A new study that was recently released by the University of Manchester’s Institute for Collaborative Research on Ageing (MICRA) has revealed the main challenges that adults over the age of 50 faced during the pandemic.
The study aimed to learn about the impact of the pandemic on the everyday lives of older people and to examine the activities of community organisations working on their behalf.
Over the course of the pandemic, people across the UK were advised to stay at home and this naturally meant people did not go out and exercise as much as they normally would. The people interviewed as part of the research said that physical deterioration, especially as a result of restricted mobility and lack of exercise, were the main challenges and difficulties that they experienced over the course of the lockdowns.
A deterioration in mental health as a result of losing relatives, the impact of shielding and a lack of contact with friends and family is another challenge that older people have suffered from during the pandemic, according to the study.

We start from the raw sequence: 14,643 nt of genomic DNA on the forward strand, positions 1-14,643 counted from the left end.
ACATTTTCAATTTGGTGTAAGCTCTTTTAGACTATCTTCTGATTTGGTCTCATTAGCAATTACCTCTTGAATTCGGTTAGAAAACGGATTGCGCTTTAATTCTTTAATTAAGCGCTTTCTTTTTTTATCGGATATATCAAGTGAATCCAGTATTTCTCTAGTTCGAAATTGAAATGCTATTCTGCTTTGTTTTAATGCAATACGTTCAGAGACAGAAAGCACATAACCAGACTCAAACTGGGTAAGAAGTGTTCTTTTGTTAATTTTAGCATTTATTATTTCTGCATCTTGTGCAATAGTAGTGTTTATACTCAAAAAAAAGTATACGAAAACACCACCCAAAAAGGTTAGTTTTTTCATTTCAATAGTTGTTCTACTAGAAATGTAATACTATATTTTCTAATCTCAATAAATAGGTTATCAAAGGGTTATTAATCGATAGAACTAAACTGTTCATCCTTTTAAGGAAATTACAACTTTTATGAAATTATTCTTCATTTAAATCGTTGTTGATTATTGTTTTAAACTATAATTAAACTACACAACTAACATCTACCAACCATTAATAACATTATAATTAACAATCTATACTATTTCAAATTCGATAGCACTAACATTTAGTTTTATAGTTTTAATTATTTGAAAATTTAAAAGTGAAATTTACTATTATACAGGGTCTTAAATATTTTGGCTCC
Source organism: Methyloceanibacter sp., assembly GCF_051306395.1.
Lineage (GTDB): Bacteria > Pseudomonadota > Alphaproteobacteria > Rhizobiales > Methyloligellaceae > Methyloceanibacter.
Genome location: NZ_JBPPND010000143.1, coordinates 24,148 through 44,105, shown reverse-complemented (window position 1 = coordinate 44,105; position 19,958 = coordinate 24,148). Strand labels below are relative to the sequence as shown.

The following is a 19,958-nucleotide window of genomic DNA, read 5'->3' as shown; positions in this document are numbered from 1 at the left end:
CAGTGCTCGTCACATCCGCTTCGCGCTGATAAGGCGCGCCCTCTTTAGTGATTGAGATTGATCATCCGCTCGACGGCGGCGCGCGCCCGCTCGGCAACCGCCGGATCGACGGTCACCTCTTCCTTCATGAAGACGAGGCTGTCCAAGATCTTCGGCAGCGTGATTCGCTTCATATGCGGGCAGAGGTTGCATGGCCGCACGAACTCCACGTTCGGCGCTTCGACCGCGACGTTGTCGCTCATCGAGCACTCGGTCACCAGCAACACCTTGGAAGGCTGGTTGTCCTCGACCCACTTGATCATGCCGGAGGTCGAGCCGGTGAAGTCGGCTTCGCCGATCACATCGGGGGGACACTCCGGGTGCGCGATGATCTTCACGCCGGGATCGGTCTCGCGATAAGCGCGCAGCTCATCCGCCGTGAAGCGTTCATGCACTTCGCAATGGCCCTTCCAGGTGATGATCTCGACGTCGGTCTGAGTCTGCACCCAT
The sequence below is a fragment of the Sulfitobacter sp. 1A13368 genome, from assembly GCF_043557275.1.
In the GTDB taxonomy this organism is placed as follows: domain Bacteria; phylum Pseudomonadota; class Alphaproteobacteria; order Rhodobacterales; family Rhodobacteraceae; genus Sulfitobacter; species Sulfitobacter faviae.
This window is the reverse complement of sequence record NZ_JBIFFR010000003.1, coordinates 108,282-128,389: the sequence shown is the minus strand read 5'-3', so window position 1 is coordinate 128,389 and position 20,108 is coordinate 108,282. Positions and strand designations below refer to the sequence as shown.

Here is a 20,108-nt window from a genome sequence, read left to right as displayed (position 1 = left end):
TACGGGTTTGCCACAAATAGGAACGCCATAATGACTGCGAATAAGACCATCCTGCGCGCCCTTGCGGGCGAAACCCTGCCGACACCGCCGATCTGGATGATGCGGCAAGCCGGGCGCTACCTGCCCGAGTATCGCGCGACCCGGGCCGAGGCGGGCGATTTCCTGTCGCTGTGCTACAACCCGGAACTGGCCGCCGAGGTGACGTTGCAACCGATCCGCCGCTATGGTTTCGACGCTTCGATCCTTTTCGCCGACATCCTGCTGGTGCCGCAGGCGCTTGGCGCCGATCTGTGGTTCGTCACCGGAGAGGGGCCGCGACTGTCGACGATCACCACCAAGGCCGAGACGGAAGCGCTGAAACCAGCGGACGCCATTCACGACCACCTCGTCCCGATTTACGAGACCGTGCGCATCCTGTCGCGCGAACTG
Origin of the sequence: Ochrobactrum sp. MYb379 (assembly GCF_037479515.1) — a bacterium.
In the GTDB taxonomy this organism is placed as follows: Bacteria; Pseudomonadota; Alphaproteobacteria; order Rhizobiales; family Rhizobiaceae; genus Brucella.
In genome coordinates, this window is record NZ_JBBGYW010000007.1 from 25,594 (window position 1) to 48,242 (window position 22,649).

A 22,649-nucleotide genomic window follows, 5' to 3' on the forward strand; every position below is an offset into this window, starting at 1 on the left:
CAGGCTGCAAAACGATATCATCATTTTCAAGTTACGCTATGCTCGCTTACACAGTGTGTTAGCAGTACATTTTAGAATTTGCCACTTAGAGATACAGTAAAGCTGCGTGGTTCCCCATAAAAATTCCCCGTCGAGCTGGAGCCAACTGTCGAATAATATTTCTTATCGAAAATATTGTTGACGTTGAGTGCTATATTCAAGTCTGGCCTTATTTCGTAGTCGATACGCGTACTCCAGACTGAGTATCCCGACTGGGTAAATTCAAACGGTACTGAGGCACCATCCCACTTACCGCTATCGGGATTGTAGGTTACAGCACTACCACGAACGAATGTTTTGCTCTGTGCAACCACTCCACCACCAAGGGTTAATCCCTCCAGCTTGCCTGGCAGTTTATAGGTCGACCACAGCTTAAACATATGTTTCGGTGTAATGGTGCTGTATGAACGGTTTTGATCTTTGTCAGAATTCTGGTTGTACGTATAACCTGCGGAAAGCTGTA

The social isolation has been difficult for many people, but especially for older adults who may suffer from mobility problems and need to use stairlifts and other aids to get around as they may rely on others to help them with tasks such as shopping and cleaning.
The study also found that during the pandemic older people worked within their communities to support themselves and their families. They accessed green spaces in the community more often as well as adapted to digital technology and volunteered more.
Professor Chris Phillipson, the report’s lead author from The University of Manchester, said: “Our research has identified a range of challenges and responses from older people during the pandemic, and a series of recommendations for policymakers and practitioners across the Greater Manchester region.”
This news article is from Companion Stairlifts. Articles that appear on this website are for information purposes only.